Insecurity, in any form, is a serious threat to sustainable development. National Security Architectures which is a mix of robust national institutions and structures, policies, strategies and plans backed with astute funding, to secure lives and properties, are designed to exterminate issues of insecurities within any territory.
Fifty-nine years after independence of Nigeria, the security architecture of the country has remained unchanged, the peace and security challenges have largely not been addressed, with several issues transforming into huge insecurity problems with damning consequences. Over the last two decades and despite huge funding in the Country’s peace and security structure, the insecurity challenges (Niger-delta militancy, Boko Haram insurgency and terrorism, kidnapping and banditry et cetera) have continued to evolve, exacerbating at the grassroots in various forms, proving difficult to manage with the architecture seemingly incapable of meeting current challenges.
A report developed by a Nigerian civil society organization, Budgit stated that in 2018, the Nigerian government allocated N1.323tn for the security architecture of the country, a significant rise from the N1.142tn approved for 2017, N1.063tn in 2016, N969bn and N932bn respectively for 2015 and 2014. According to another report written by Clifford Ndujihe, Deputy Political Editor of Vanguard newspaper and published on July 28 2018 in vanguard newspaper, stated that at the end of the 2018 fiscal year, the Federal Government of Nigeria had spent six trillion naira on defence in 132 months (from 2008 to 2018). For the greater part of the last decade, conversations have emerged about the need to unravel what constitutes the security votes received monthly by state governments in principle, how they are expensed, and the nature of its accountability.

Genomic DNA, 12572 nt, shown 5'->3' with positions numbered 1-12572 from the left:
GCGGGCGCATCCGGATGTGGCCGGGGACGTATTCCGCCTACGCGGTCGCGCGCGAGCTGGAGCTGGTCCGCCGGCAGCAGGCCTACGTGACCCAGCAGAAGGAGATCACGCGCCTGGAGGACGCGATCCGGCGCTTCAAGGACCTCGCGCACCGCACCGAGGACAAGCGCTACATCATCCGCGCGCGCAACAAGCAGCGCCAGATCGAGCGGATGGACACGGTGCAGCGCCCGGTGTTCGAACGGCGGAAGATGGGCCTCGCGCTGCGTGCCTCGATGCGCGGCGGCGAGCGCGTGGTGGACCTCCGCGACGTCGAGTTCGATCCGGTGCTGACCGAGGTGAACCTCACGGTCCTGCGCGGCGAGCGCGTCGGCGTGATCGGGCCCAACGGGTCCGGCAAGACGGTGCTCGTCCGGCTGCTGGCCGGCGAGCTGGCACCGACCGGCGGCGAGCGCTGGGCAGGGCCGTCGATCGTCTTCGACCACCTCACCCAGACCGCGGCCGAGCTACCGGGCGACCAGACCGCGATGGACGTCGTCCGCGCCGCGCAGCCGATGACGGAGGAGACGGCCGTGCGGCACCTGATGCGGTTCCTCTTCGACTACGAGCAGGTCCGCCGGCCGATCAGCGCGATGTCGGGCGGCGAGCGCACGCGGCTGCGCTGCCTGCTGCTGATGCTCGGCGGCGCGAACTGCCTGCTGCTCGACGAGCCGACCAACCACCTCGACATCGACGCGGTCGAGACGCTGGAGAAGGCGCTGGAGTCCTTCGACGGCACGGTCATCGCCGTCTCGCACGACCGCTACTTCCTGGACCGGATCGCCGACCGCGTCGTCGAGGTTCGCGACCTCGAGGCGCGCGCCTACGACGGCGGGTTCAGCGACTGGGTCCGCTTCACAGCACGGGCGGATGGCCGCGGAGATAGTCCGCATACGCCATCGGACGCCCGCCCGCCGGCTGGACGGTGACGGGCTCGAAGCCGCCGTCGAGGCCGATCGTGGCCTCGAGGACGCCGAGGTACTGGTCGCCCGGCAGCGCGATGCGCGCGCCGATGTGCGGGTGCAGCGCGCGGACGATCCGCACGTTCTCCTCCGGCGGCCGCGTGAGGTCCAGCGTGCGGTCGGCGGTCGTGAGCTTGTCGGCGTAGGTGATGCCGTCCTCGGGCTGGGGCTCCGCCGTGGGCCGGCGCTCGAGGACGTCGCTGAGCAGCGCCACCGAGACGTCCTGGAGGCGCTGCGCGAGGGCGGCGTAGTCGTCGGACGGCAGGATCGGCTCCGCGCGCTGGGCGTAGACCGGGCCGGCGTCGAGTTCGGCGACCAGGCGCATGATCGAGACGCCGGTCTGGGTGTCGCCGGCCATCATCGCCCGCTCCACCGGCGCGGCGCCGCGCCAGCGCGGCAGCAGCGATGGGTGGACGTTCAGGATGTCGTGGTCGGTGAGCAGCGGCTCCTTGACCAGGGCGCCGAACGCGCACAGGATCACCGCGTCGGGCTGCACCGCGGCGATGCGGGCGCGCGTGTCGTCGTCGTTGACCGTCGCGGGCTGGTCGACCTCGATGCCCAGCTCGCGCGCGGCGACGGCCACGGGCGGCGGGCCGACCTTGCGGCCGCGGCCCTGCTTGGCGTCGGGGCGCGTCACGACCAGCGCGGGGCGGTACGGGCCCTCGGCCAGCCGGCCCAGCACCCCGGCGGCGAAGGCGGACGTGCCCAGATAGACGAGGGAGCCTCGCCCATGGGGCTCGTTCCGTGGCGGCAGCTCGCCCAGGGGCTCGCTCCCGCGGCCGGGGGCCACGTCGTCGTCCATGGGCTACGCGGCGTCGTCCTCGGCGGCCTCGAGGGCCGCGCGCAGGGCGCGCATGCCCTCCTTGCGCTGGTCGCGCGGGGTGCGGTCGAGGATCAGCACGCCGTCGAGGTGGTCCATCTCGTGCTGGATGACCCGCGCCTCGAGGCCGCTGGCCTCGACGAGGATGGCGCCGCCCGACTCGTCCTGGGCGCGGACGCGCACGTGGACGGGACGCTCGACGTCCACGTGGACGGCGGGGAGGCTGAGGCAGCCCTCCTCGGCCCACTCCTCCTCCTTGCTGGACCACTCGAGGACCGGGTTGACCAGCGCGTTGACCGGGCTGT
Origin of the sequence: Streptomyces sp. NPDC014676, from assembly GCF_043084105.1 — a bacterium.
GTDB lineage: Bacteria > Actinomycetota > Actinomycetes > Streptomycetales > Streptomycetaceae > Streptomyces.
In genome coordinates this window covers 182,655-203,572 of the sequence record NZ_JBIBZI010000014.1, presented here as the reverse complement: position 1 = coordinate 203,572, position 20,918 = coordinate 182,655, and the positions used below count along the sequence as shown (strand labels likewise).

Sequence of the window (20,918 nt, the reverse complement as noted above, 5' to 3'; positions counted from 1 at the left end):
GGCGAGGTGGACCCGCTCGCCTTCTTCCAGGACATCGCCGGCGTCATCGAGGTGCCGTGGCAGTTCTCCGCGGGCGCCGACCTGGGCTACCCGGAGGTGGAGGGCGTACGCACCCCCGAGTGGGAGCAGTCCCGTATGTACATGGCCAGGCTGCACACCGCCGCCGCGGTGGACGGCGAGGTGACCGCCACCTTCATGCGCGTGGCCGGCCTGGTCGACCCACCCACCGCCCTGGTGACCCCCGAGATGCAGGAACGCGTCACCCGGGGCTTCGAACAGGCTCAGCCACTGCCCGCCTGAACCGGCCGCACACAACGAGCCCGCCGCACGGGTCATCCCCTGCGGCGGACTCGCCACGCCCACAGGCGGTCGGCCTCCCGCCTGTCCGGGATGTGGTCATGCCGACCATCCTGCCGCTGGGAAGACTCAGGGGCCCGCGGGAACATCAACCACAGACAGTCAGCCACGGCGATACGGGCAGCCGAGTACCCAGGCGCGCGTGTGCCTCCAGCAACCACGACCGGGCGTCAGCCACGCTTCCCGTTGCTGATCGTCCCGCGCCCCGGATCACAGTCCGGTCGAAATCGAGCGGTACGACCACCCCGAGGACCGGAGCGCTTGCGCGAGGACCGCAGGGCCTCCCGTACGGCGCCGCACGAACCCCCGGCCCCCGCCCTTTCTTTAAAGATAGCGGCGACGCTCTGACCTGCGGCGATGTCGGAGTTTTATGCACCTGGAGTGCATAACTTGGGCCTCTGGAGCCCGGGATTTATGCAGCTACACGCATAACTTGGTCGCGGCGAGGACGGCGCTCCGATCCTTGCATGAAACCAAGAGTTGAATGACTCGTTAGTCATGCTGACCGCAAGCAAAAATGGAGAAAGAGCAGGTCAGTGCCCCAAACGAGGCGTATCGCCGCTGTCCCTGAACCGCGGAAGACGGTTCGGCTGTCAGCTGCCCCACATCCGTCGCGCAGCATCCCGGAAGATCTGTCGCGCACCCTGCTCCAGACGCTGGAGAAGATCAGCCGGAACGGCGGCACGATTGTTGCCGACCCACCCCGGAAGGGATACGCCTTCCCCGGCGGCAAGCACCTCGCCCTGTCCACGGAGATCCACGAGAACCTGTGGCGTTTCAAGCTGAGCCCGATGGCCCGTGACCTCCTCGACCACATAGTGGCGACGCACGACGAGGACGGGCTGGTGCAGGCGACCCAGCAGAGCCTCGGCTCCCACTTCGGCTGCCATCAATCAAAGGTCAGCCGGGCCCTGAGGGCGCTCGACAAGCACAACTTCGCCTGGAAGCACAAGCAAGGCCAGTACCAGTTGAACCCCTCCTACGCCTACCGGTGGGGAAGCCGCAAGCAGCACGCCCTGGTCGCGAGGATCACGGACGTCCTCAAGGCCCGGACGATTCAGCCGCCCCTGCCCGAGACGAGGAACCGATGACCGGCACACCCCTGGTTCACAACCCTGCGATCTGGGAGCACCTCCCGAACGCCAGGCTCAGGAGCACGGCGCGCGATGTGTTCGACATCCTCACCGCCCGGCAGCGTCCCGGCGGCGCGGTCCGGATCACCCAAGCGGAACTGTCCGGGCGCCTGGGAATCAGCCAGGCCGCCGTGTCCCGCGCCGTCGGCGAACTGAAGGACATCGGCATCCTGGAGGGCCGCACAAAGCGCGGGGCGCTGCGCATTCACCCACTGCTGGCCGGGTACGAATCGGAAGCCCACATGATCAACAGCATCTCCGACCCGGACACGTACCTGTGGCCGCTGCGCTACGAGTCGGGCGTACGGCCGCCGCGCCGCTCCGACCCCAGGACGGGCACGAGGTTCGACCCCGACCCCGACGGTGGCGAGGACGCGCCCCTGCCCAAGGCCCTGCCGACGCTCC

Recently, the Nigerian Senate, alarmed at the escalation of insecurity across the country and the failure of the Nation’s security architecture despite years of considerable funding, called for immediate national security reforms and asked the leadership of the architecture (especially the Service Chiefs) to step aside, thereby facilitating the appointment of new people by the President of the Federal Republic. There are, however, other schools of thought that argue that the National Security Architecture of Nigeria, is not adequately funded. A report by a research think-tank, Nextier which was titled “Fighting Insecurity -Changing Nigeria’s Security Architecture” stated that Nigeria spends far less on security and defence than is stipulated by organizations such as the IMF and the World Bank, which advised that countries (even without) security challenges) spend at least 1.5% of their GDP on security as a prerequisite for sustainable development.
Any robust National Security Architecture must also have components to support wide (horizontal and vertical) and informed public engagement on peace, security and justice policies and structures. It must also have proactive security sector oversight by state and non-state actors (legislature, executive and citizens) founded on accountability and transparency. In Nigeria, these components are either ineffective or completely lacking, especially in terms of accountability for the huge funding in security vis-à-vis its effect and impact on peace and security within the Country.
This program is therefore designed to interrogate the huge budget allocation to National Security Architecture in Nigeria, the impact of the funding on peace and security, the apparent lack of transparency and accountability in the management and utilization of security funds in Nigeria, the need to review the failing architecture to enable it meet current challenges, and the potential need for more or reduced funding to the architecture vis-à-vis other developmental needs of Nigeria.
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